Introduction – I’m going to tell you a bit about me, and what I do. I’m going to talk about job titles, and where you can get more education, and then I’ll tell you what opportunities exist here in Winnipeg. At the end I’ll be happy to take any questions. Law librarian at Pitblado LLP Graduate of the LIT program 2003 First job after graduating – career resource centre at UW Been at Pitblado since 2006
When I started, firm had been without a librarian for two months Had no legal experience Started with what I knew best, which was how to run a library A law library (and probably any special library) has a unique collection development pattern I mostly purchase bound texts, annual compilations, and looseleaf updates, as well as specialized databases. Depending on the publisher, the looseleafs are published on a fairly random basis. If there are a lot of changes in the law that year, I can get 3 or 4 updates on a product when I’m only expecting one or two. Obviously this makes it really difficult to stay within budget. On the other hand, I’m not going to be penalized for going over budget. It’s my job to monitor expenses, and let the administrators know if we’re going to go over. The textbook library work I do is reference, cataloguing, acquisitions, collection development and circulation I also spend a lot of time marketing – this can be in the form of talking with my clients and finding out what areas of law are of interest to them, so I can keep them on top of new developments, to hand-delivering requests, so people see me. If you stay in the library, you can easily get forgotten. A solo opportunity is not for an introvert who just wants to “do the job”. I constantly reinvent my job – from mainly looking after the physical library to adding business development and competitive intelligence using the latest social media tools like Twitter, LinkedIn and blogs.
I want to talk a little about my job title. My firm calls me a librarian. I think only library people get caught up in the different terms. I agonized over it, but I AM performing the job of a librarian – I manage the library. And dealing with an audience of lawyers, it helps to use a term they’re comfortable with. I certainly don’t represent that I have a master’s degree. When I get together with law library people, what’s more interesting is who has an LLB or JD.
If you’d like to get legal research experience, there are two programs that I’m familiar with: The iSchool Institute (of the University of Toronto’s Faculty of Information) offers a Legal Research on the web program at various times of the year http://www.institute.ischool.utoronto.ca/coursedescription.asp?courseid=5 I took this after I had been at my firm for about 6 months. By that time I had figured out what my strengths and weaknesses were and used that to tailor the program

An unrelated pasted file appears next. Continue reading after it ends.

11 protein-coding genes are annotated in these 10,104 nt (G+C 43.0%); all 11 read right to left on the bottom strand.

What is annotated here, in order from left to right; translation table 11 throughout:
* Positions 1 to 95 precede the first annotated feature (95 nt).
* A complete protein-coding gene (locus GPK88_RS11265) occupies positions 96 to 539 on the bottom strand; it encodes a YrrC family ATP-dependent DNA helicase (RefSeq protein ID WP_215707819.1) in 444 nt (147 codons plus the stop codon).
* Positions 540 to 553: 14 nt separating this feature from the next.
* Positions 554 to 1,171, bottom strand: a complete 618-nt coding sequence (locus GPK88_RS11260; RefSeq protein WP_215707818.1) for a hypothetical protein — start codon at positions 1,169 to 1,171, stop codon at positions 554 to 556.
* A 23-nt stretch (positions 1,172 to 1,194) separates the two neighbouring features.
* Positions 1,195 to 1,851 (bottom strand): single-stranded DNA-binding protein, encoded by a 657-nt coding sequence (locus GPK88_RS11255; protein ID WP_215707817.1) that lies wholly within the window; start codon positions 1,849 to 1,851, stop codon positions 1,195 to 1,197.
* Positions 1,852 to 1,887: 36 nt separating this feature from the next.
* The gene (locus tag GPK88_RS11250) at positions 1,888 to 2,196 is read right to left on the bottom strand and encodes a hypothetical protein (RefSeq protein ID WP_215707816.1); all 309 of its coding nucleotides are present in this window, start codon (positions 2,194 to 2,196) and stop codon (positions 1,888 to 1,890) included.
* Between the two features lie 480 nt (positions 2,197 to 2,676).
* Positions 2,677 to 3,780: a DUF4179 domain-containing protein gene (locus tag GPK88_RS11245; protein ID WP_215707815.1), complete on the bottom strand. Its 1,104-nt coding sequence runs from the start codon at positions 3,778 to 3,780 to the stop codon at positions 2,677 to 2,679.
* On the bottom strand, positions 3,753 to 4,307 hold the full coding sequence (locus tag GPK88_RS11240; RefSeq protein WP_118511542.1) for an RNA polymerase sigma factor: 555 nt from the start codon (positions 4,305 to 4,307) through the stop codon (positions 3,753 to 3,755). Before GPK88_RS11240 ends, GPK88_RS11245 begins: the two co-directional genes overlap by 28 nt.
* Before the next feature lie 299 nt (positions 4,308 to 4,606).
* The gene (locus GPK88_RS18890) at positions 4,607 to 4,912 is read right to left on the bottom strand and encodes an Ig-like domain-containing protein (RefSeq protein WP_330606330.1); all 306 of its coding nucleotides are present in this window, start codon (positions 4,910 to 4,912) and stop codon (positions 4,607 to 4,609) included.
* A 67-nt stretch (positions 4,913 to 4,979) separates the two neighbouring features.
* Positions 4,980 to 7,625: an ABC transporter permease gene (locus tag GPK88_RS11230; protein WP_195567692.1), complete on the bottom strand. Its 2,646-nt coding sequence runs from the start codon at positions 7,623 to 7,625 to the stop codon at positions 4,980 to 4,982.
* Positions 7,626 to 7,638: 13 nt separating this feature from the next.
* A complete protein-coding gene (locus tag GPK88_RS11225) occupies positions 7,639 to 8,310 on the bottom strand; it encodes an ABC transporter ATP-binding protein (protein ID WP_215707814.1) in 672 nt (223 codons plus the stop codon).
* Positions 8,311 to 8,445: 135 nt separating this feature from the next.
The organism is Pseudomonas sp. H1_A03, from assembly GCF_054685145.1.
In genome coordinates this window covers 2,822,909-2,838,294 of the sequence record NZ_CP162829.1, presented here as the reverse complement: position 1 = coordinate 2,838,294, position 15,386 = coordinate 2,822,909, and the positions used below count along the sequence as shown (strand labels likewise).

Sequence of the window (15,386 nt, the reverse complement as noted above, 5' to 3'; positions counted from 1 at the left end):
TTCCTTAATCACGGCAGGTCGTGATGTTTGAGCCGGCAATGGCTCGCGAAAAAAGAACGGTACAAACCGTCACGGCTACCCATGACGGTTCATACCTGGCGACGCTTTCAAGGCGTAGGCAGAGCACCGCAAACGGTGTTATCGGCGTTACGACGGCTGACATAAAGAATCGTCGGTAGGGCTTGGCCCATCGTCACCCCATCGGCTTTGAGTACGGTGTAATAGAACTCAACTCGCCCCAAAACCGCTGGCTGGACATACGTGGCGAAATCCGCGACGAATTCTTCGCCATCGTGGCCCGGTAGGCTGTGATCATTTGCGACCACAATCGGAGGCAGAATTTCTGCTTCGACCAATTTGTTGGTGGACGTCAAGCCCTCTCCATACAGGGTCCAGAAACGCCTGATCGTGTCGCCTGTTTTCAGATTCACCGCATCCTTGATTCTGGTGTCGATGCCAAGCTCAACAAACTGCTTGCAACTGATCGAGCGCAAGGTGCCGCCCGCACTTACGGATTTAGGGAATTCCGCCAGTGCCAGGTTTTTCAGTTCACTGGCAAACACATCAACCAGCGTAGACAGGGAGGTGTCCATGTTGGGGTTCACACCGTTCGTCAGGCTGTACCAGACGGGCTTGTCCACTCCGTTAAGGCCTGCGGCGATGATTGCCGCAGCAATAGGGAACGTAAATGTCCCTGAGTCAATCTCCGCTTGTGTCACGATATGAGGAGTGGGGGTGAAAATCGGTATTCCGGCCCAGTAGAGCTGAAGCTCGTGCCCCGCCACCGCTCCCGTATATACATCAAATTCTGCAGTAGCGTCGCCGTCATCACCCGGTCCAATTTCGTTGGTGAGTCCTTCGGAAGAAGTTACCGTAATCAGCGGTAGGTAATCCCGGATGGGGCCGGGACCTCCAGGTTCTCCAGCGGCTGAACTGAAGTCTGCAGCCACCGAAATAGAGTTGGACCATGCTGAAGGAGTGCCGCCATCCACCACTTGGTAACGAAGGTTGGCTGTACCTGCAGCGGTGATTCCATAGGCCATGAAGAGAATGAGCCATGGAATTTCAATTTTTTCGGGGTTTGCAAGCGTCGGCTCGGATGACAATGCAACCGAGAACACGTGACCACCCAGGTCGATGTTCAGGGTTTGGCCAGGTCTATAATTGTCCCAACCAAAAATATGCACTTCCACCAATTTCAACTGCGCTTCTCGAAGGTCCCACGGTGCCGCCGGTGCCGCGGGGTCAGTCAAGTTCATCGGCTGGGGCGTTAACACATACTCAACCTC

Mohawk College offers a distance course called Law Libraries and Legal Research http://www.mohawkcollege.ca/Discover/CE/disted/librec/csedesc.html the second hand information I’ve received about this course is that it’s very basic, and covers federal and Ontario law. Frankly I wouldn’t take either of these programs unless you were going to be hired by a law library – there are so many changes in the law and resources, that unless you’re ready to use the information you’re not going to retain what you’ve learned
Professional Associations: Canadian Association of Law Libraries (CALL-ACBD: http://www.callacbd.ca/
There aren’t a huge number of opportunities in Winnipeg but they do exist and they seem to come and go in spurts Private law firms: 7 firms in Winnipeg have law librarians. Our education ranges from library technicians to librarians to one with a masters in museum studies. Only one of us had previously worked in a law library, so all of our firms had to deal with the subject specialist learning curve Department of Justice: both the federal and provincial departments of Justice have library staff. Justice Canada has two library technicians, and the Manitoba Attorney General’s office has a librarian. University of Manitoba law library: There are several library assistant positions at the law school library. Courthouse: The Law Society of Manitoba manages the Great Library, which is at the courts. There are three staff there. The Legislature: the legislative library (both at the legislature and at 200 Vaughan) hire library technicians.
Careers in law_libraries
<ul><li>Why you should fall to your knees and worship a librarian </li></ul>